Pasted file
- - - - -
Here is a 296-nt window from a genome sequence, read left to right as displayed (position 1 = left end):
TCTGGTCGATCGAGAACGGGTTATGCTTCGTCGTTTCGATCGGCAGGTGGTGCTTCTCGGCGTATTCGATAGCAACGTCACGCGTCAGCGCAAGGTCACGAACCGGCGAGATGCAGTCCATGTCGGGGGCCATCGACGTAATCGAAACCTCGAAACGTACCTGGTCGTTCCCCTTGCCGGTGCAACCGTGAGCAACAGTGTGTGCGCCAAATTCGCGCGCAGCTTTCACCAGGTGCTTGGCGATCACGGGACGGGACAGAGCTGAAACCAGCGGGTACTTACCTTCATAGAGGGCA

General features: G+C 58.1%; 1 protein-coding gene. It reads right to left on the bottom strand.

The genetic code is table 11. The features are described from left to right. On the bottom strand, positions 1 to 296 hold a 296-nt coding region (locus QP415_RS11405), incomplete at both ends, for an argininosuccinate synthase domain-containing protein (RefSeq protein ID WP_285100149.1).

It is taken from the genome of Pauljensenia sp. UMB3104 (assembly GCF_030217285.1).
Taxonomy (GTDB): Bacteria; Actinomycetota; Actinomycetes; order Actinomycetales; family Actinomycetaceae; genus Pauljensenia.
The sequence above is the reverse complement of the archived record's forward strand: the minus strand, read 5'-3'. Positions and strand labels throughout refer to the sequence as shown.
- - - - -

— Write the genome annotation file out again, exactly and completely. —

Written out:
Here is a 296-nt window from a genome sequence, read left to right as displayed (position 1 = left end):
TCTGGTCGATCGAGAACGGGTTATGCTTCGTCGTTTCGATCGGCAGGTGGTGCTTCTCGGCGTATTCGATAGCAACGTCACGCGTCAGCGCAAGGTCACGAACCGGCGAGATGCAGTCCATGTCGGGGGCCATCGACGTAATCGAAACCTCGAAACGTACCTGGTCGTTCCCCTTGCCGGTGCAACCGTGAGCAACAGTGTGTGCGCCAAATTCGCGCGCAGCTTTCACCAGGTGCTTGGCGATCACGGGACGGGACAGAGCTGAAACCAGCGGGTACTTACCTTCATAGAGGGCA

General features: G+C 58.1%; 1 protein-coding gene. It reads right to left on the bottom strand.

The genetic code is table 11. The features are described from left to right. On the bottom strand, positions 1 to 296 hold a 296-nt coding region (locus QP415_RS11405), incomplete at both ends, for an argininosuccinate synthase domain-containing protein (RefSeq protein ID WP_285100149.1).

It is taken from the genome of Pauljensenia sp. UMB3104 (assembly GCF_030217285.1).
Taxonomy (GTDB): Bacteria; Actinomycetota; Actinomycetes; order Actinomycetales; family Actinomycetaceae; genus Pauljensenia.
The sequence above is the reverse complement of the archived record's forward strand: the minus strand, read 5'-3'. Positions and strand labels throughout refer to the sequence as shown.